You can also use music to propel you forward when you are feeling less than inspired. "People can use happy and energetic music to get them motivated and help them perform tasks. I have a playlist that has energetic happy music," says Dr. Budson. "It's the type of music that you want to put on if you are cleaning the house. I also have favorite music that I am only allowed to listen to when exercising -- for example, when I go for a run. I use it as an incentive to exercise, a treat for myself."
Music can also help people connect with one another on an emotional level.
"Unfortunately, I know a lot of people who have lost loved ones to COVID-19. Listening to a piece of music that is sad can sort of capture the way that a friend and I are feeling about a loved one and turn it into a shared experience by listening to it together, even if it's done six feet apart in person or over videoconferencing," says Dr. Budson.


Research also shows that music is able to help with memory, even in people with Alzheimer's disease. Dr. Budson worked as part of the research team on a 2010 study published in Neuropsychologia. It found that people with mild Alzheimer's disease were able to remember lines of lyrics better if the lyrics were sung to them rather than spoken to them. The researchers hoped that this finding would provide a means of helping people with Alzheimer's to remember other information, such as when to take their medication. They did a follow-up study in 2012, also published in Neuropsychologia, that examined whether singing necessary information would help people with Alzheimer's to recall that information more easily. Unfortunately, they found this wasn't the case.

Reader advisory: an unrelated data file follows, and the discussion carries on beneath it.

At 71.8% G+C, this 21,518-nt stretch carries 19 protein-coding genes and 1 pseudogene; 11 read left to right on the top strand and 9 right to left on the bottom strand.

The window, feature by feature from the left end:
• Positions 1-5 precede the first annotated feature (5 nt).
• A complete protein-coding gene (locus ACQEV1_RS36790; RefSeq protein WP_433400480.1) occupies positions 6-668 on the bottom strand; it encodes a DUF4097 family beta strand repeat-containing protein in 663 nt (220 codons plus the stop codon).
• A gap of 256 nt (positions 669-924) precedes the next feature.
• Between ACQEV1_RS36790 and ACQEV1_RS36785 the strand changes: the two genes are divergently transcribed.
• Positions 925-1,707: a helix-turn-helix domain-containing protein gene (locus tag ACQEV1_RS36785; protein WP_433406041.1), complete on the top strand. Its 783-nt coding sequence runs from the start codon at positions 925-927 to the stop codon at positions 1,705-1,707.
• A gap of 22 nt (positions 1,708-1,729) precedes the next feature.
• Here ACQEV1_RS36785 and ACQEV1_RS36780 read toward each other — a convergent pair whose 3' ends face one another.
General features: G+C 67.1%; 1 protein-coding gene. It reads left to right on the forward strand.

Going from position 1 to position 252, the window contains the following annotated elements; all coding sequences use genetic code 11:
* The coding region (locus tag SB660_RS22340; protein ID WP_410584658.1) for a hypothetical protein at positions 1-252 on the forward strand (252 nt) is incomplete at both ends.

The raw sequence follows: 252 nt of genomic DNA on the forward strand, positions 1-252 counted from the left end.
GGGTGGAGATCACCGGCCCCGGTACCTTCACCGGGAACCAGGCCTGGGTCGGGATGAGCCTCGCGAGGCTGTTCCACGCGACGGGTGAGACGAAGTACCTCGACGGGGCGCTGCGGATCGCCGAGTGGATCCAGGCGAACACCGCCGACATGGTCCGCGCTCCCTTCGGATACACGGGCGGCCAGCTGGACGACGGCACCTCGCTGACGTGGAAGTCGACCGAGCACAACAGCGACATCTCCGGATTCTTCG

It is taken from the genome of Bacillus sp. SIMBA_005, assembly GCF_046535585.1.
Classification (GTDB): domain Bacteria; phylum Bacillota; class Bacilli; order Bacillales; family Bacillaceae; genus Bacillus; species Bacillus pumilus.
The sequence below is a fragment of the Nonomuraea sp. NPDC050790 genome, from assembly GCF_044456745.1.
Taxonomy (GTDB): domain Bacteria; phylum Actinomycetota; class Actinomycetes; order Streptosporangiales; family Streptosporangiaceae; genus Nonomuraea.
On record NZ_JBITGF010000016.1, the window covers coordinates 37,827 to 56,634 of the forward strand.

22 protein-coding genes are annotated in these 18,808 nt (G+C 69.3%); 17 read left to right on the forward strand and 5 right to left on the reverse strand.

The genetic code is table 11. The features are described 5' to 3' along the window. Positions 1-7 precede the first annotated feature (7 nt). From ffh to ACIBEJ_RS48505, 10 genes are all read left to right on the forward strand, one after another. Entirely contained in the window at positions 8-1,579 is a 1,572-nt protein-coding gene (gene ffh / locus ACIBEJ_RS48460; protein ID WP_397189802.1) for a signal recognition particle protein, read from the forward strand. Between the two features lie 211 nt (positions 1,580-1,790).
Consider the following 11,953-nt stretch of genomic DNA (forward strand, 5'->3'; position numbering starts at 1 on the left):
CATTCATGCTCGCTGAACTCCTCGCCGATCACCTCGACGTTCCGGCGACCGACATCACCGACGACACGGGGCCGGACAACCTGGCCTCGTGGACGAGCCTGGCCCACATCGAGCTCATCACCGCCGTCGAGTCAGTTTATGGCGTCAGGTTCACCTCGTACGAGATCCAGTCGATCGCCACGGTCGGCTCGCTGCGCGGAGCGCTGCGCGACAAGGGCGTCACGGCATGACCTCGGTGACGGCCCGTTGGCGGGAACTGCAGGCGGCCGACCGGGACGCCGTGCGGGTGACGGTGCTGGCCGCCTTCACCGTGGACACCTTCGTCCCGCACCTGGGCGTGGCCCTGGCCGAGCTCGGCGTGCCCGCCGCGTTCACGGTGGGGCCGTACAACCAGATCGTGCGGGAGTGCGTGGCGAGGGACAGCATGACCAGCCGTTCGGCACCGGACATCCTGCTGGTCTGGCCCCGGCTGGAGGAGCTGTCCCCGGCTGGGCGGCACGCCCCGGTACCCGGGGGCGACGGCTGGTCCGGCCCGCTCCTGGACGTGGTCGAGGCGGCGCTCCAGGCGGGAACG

"People were better at being able to remember the fact that they were told something about their medicine, but couldn't remember the specific information, such as the name of the medicine or how to take it. That was too much information for this singing memory strategy," says Dr. Budson.
That said, music can still be a useful memory tool. Although it may not work for people with Alzheimer's, it may for healthy individuals, says Dr. Budson. Try making up a little song-like rhyme for yourself to jog your memory. For example, if you park your car in a multilevel parking garage, you can sing to yourself, 'So I would not be late, I parked on level eight,' says Dr. Budson. This trick can also be used to remember items at the store. 'Before I move my car ahead, I need to remember to pick up bread.'
Music can also help you connect with a friend or family member with dementia. "Music is something that doesn't require memory, something that you can enjoy with your loved one and that they will enjoy throughout the entire course of their illness," says Dr. Budson. "Many people wonder, what do I do with my mom or dad or brother or sister now that they have dementia? You can always enjoy listening to music with them."
If you enjoy music, it can also be a valuable addition to your daily life. Try to incorporate more of it into your day: listen in the car, while you're exercising, or when you're socializing.
"I really do think that music is most powerful in being able to evoke emotions, encouraging us to move our bodies to dance, and to appreciate our time with friends," says Dr. Budson.